6. Conclusions

The output of a model depends on the input parameters. In many situations, inputs are not precisely known because subject to uncertainty. It is important to know how uncertainty in the parameters affects the results of the model. Such assessment is possible using global sensitivity analysis, an approach able to analyze the variance of the output and determine the individual effects of each parameter (factor) as well as the possible interactions among them. In practice, global sensitivity analysis requires many evaluations of the model which may pose a problem of computation time.

In order to reduce the computational burden, a surrogate model (metamodel) based on Polynomial Chaos Expansion is proposed in this paper. GSA based on the PCE metamodel is performed for assessing the importance of parameters in a power system component modeled by a state-space Markov approach. The example presented relates to a multi-state generating unit described by a four-state Markov model with 10 uncertain transition rates. The metamodel is based on a PCE of second order whose coefficients are determined using only 201 model evaluations (with a maximum average relative error less than 1.0 %).

The results presented show that the importance of the transition rates depends not only on the state being analyzed but also on the time considered for the evaluation. Future works aim to test some approaches for: 1) evaluating the effects of different probability distributions associated to factors as well as to the initial state vector; 2) considering the convenience of using an integrated importance index able to reflect simultaneously the effects of one factor in several outputs; 3) reducing the number of evaluations without affecting the accuracy of the expansion, for example, through an initial screening approach, as the one suggested in [20].

Fig. 1. The State-space diagram [2]


vP 0.8

O 0.7-J

CL> 0.6

-i—i 03 0.5-

0) 0.4

o <w 0.2-

- S1 - S2

i —i- • -

10 20 30 40 50 60 70 80 90 100 t

Fig. 2. Error between the model output and the PCE approximation, using d=2

s2 PetrasTotal Qrder-2-201

SI 321

— __- - --

Fig. 3. Time-dependent behavior for Sh STi for each state


The participation of Enrico Zio to this research is partially within the China NSFC

project with grant number 71231001.

7. References

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C. M. Rocco received the Electrical Engineering and MSc. Electrical Engineering (Power System) degrees from Universidad Central de Venezuela (1980, 1982) and Ph.D. degree from The Robert Gordon University, Aberdeen, Scotland, UK (2000). He is a Full Professor at Universidad Central de Venezuela, currently at Operation Research post-graduate courses. His main areas of research interest are Statistics, Reliability, Evolutionary Multi-objective Optimization and Machine Learning techniques. He has published more than 170 refereed manuscripts related to these areas in technical journals, book chapters, conference proceedings and industry reports.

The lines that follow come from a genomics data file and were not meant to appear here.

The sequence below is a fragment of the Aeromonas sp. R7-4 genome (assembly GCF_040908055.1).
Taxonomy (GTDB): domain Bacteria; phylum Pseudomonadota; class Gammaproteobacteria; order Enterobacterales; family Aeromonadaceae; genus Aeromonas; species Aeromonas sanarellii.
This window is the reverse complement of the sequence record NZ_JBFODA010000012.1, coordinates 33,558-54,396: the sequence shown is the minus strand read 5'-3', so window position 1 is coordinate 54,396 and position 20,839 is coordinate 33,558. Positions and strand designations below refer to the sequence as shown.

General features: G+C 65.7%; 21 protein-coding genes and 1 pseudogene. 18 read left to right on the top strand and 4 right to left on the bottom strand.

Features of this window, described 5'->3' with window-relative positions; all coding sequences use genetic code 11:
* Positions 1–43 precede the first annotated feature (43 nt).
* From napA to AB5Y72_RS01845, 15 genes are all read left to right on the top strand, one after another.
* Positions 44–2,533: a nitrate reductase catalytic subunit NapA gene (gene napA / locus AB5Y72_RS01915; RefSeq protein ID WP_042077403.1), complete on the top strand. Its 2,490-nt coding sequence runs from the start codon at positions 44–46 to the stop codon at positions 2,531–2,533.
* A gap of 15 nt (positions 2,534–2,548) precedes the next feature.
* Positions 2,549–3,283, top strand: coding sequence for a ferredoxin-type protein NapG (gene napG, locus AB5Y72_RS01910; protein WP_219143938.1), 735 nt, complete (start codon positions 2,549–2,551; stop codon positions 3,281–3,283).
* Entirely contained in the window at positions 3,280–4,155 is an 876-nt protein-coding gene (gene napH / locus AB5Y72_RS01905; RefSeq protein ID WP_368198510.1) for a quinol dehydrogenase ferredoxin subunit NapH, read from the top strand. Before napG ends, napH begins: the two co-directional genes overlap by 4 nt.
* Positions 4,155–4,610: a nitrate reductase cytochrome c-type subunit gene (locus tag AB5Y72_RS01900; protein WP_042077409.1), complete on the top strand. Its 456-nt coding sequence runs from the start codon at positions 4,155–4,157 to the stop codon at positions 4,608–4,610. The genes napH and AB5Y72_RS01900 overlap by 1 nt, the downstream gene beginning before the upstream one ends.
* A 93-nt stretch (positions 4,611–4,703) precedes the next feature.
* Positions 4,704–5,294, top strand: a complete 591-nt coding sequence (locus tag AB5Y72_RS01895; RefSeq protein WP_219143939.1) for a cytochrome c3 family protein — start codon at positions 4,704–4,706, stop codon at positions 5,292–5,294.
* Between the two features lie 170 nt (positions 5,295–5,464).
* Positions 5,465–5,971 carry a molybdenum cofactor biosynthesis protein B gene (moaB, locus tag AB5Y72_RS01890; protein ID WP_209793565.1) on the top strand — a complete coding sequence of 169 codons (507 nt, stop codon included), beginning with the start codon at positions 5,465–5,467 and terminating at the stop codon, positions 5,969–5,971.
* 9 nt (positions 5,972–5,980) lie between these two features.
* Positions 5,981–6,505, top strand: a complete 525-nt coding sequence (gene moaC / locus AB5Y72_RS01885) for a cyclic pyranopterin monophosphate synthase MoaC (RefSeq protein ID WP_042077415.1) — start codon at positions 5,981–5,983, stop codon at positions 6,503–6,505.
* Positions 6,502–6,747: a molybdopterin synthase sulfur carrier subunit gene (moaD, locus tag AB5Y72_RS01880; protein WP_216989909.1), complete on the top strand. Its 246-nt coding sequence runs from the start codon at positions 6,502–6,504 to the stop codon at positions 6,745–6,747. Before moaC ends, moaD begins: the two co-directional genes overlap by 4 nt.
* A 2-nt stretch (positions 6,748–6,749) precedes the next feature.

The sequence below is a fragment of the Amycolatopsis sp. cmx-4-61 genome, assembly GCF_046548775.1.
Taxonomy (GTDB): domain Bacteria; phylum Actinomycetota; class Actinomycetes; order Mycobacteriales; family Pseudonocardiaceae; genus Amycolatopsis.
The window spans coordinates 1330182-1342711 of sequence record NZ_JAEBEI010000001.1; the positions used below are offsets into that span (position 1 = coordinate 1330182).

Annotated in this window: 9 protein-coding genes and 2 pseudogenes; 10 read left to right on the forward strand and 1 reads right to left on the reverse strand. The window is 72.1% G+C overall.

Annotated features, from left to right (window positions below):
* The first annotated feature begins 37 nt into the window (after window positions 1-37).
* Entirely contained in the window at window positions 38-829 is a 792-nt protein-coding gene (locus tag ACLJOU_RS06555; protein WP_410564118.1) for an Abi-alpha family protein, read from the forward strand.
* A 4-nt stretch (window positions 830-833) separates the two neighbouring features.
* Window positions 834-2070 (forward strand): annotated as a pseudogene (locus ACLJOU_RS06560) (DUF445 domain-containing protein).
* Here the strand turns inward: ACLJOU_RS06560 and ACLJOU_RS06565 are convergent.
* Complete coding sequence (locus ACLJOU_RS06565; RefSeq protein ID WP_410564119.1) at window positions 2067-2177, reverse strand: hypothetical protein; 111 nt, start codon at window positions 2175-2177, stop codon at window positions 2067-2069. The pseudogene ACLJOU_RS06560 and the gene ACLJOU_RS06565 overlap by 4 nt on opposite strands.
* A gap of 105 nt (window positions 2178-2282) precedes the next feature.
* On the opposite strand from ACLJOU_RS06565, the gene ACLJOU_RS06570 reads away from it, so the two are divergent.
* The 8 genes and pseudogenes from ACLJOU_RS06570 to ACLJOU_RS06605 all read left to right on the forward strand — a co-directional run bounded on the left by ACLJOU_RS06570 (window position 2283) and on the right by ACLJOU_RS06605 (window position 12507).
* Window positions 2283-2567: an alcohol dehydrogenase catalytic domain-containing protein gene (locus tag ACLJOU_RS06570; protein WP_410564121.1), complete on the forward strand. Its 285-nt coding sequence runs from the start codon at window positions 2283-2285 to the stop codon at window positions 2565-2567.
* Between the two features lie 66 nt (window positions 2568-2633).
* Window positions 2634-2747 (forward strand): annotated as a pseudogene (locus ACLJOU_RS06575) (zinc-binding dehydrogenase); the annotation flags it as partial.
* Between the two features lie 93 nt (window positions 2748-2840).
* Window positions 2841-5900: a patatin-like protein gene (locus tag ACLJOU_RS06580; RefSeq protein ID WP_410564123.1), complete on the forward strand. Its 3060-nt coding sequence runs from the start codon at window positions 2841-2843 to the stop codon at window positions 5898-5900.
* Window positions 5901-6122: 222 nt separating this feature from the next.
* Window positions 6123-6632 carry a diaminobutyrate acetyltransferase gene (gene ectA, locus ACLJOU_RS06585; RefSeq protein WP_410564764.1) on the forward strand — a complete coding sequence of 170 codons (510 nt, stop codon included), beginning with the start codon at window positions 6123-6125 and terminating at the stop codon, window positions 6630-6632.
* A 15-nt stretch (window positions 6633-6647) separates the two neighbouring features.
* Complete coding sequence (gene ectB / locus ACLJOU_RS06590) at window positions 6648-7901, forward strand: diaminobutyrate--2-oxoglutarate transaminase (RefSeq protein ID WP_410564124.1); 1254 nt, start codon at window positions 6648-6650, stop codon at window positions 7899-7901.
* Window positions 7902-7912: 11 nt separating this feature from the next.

Enrico Zio (BSc in nuclear engng., Politécnico di Milano, 1991; MSc in mechanical engng., UCLA, 1995; PhD, in nuclear engng., Politécnico di Milano, 1995; PhD, in nuclear engng., MIT, 1998) is Director of the Chair in Complex Systems and the Energetic Challenge of the European Foundation for New Energy of Electricite' de France (EDF) at Ecole Centróle Paris and Supelec, full professor, President and Rector's delegate of the Alumni Association and past-Director of the Graduate School at Politécnico di Milano, adjunct professor at University of Sta\>anger. He is the Chairman of the European Safety and Reliability Association ESR4, member of the scientific committee of the Accidental Risks Department of the French National Institute for Industrial Environment and Risks, member of the Korean Nuclear society and China Prognostics and Health Management society, and past-Chairman of the Italian Chapter of the IEEE Reliability Society. He is serving as Associate Editor of IEEE Transactions on Reliability and as editorial board member in various international scientific journals, among which Reliability Engineering and System Safety, Journal of Risk and Reliability, International Journal of Performability Engineering, Environment, Systems and Engineering, International Journal of Computational Intelligence Systems. He has functioned as Scientific Chairman of three International Conferences and as Associate General Chairman of two others. His research focuses on the characterization and modeling of the failure/repair/maintenance behavior of components, complex systems and critical infrastructures for the study of their reliability, availability, maintainability, prognostics, safety, vulnerability and security, mostly using a computational approach based on advanced Monte Carlo simulation methods, soft computing techniques and optimization heuristics. He is author or co-author of five international books and more than 200 papers on international journals.